Patients with dementia have particular needs that are likely to mean that more time is needed for interventions and the clinical environment requires some adjustments.  This includes ensuring that the systems and processes in departments are fit for purpose. In addition, the culture in the department should be one that encourages and inspires staff to practise in respectful, compassionate, patient-centred ways. The appointment of a Dementia Champion is highly

recommended. This person can advocate for patients with dementia, assist with developing the action plan, lead any changes needed and cascade good practice. 

2.3 Theme 2, Building Relationships with Patients and Carers 

This group of recommendations deepens the building of relationships with patients and their carers beyond what is normally anticipated in imaging and radiotherapy. People with dementia need additional preparation prior to attending and patient reinforcement and reassurance during their visit. Greater collaboration with formal and informal caregivers is also needed to ensure that care is personalised and interventions and examinations more likely to be successful. The dementia action plan should identify how these will be met and prioritise any additional resources required.  

2.4 Theme 3, Strategies for Optimising Communication

Good communication is a fundamental aspect of good care and the recommendations in this section do not go beyond what should be good practice for all patients attending for imaging and radiotherapy. The dementia action plan should detail how communication strategies for people for dementia will be appropriately customised.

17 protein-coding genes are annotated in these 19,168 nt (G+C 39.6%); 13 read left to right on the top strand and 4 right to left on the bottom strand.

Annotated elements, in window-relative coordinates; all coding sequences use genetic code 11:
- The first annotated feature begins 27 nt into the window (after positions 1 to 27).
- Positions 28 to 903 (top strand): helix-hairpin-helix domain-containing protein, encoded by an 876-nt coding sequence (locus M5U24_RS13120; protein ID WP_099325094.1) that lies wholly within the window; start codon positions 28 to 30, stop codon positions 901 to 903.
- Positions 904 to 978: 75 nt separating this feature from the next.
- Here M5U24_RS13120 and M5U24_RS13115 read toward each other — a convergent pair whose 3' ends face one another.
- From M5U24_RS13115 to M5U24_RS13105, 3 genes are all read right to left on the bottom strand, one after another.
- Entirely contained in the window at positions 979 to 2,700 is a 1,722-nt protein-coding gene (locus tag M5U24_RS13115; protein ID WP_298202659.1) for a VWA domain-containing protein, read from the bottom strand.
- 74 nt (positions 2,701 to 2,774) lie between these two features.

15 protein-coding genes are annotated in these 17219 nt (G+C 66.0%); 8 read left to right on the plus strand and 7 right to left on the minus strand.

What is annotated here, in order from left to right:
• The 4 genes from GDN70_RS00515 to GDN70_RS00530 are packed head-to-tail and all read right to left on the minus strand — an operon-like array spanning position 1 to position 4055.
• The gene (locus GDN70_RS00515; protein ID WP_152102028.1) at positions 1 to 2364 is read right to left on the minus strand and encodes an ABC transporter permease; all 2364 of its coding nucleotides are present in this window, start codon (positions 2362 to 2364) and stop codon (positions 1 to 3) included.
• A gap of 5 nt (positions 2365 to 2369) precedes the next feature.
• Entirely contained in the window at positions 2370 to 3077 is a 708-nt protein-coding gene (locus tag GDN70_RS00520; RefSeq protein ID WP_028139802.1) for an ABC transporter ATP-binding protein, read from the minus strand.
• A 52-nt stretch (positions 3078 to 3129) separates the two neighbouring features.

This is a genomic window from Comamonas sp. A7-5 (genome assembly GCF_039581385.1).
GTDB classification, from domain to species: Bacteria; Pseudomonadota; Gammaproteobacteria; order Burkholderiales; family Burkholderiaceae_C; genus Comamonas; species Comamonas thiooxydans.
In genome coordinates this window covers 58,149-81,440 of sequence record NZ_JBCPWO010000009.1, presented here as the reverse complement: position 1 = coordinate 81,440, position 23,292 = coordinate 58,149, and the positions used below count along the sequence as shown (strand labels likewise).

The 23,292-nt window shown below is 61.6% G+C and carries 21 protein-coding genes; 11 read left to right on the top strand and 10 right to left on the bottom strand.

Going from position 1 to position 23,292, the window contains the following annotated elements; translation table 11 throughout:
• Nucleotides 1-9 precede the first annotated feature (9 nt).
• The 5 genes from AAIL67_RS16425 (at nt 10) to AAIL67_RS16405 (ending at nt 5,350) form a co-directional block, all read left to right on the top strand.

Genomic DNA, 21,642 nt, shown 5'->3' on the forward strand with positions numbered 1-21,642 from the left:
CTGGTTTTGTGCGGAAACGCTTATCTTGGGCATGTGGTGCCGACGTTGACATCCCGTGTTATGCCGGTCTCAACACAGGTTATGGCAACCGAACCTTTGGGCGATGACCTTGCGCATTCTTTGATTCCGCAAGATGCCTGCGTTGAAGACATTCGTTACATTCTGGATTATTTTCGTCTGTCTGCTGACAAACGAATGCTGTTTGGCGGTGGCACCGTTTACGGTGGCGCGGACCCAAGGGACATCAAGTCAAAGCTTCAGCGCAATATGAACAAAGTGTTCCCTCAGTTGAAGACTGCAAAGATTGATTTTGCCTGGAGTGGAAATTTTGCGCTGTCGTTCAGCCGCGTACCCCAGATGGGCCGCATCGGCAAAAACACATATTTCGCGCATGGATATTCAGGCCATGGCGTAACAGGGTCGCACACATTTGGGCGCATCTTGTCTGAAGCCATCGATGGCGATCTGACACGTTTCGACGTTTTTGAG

2.5 Theme 4, Understanding Patients’ Behaviour; adopting positive ways to reduce distressed reactions

People with dementia may become distressed about attending for imaging or radiotherapy. Their condition may cause them to exhibit atypical distressed reactions. Staff need appropriate training to understand these and develop a range of strategies for mitigating them. Liaising with carers is the best way of finding out how an individual patient exhibits distress and can be helped to cope with it.  On rare occasions, restraint may be necessary but this must always be a last resort.  The dementia action plan should identify types of restraint and situations where it may safely be used.

2.6 Theme 5, Carer Involvement